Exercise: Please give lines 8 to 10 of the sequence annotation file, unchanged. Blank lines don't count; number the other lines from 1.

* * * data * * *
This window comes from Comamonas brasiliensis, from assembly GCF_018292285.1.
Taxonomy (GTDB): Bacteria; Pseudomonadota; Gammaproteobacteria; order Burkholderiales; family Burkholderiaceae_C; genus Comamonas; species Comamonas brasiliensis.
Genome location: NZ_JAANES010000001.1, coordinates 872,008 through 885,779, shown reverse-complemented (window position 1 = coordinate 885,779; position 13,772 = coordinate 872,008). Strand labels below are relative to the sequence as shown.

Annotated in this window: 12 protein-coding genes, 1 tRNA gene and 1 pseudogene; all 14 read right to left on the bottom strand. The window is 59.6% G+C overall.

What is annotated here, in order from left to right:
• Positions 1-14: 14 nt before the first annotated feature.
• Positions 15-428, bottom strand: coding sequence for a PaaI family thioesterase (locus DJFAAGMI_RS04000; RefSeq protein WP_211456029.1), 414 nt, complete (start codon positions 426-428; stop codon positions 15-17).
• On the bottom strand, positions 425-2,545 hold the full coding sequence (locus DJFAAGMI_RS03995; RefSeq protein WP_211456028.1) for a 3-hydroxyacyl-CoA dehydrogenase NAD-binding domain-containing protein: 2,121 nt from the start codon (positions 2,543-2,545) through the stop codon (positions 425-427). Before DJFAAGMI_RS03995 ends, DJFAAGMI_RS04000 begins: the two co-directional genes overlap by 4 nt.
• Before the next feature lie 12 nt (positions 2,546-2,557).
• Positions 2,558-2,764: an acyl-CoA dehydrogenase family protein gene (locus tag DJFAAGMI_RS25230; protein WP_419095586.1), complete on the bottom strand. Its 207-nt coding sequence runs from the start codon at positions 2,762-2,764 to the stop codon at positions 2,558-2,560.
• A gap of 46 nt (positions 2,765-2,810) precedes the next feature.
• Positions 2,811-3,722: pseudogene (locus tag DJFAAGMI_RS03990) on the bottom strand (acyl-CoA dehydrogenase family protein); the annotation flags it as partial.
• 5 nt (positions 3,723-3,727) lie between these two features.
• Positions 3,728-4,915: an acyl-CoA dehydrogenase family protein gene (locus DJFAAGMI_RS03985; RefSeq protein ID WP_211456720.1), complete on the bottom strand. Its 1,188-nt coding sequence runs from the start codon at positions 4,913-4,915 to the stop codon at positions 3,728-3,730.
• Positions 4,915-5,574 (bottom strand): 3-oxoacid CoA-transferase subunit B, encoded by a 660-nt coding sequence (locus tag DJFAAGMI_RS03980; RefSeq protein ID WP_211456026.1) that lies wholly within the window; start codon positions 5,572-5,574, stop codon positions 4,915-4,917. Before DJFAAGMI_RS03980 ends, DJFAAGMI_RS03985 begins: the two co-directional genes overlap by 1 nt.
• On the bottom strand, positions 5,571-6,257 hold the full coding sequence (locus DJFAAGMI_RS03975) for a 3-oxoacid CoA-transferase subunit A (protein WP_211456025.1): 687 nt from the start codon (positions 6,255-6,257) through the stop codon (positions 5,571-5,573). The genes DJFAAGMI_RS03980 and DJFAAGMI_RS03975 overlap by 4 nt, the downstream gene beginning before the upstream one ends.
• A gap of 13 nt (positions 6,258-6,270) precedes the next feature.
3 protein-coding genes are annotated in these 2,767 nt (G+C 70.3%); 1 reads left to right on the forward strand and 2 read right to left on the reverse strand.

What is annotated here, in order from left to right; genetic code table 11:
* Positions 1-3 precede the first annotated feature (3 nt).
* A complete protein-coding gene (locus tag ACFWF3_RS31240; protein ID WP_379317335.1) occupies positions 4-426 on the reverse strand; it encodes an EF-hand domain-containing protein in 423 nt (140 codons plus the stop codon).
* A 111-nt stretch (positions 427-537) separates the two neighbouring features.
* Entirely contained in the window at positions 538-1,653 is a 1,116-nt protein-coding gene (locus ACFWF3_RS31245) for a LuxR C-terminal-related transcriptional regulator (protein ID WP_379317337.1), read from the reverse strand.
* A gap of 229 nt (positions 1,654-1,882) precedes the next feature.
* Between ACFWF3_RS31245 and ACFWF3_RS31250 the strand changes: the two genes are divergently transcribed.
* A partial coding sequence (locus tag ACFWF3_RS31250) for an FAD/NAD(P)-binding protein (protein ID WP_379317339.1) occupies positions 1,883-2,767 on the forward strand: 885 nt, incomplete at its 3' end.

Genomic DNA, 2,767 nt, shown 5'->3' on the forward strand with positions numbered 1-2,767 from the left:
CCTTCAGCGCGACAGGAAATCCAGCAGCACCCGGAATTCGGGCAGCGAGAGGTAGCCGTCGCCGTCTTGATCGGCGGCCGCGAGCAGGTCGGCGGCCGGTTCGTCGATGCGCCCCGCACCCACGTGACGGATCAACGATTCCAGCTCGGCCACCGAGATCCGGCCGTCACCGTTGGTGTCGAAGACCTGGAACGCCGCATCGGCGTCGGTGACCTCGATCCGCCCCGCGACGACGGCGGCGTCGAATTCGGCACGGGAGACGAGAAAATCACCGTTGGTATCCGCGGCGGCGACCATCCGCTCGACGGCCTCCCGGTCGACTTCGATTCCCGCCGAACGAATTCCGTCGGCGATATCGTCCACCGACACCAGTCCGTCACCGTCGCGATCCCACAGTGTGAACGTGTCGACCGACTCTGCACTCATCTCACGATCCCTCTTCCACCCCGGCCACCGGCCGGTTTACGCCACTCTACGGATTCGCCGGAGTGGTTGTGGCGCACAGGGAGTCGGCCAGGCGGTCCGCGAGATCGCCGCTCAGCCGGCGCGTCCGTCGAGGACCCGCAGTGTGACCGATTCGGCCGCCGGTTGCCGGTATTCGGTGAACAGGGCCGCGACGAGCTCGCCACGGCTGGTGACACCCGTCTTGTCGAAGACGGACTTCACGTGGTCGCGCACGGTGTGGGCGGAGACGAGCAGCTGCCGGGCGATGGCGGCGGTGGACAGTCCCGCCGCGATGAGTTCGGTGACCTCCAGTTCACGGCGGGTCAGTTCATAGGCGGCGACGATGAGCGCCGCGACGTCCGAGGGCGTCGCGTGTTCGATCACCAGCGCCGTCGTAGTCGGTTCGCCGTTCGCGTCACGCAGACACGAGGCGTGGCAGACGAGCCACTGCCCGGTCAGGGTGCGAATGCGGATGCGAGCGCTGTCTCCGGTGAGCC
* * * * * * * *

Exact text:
• On the bottom strand, positions 425-2,545 hold the full coding sequence (locus DJFAAGMI_RS03995; RefSeq protein WP_211456028.1) for a 3-hydroxyacyl-CoA dehydrogenase NAD-binding domain-containing protein: 2,121 nt from the start codon (positions 2,543-2,545) through the stop codon (positions 425-427). Before DJFAAGMI_RS03995 ends, DJFAAGMI_RS04000 begins: the two co-directional genes overlap by 4 nt.
• Before the next feature lie 12 nt (positions 2,546-2,557).
• Positions 2,558-2,764: an acyl-CoA dehydrogenase family protein gene (locus tag DJFAAGMI_RS25230; protein WP_419095586.1), complete on the bottom strand. Its 207-nt coding sequence runs from the start codon at positions 2,762-2,764 to the stop codon at positions 2,558-2,560.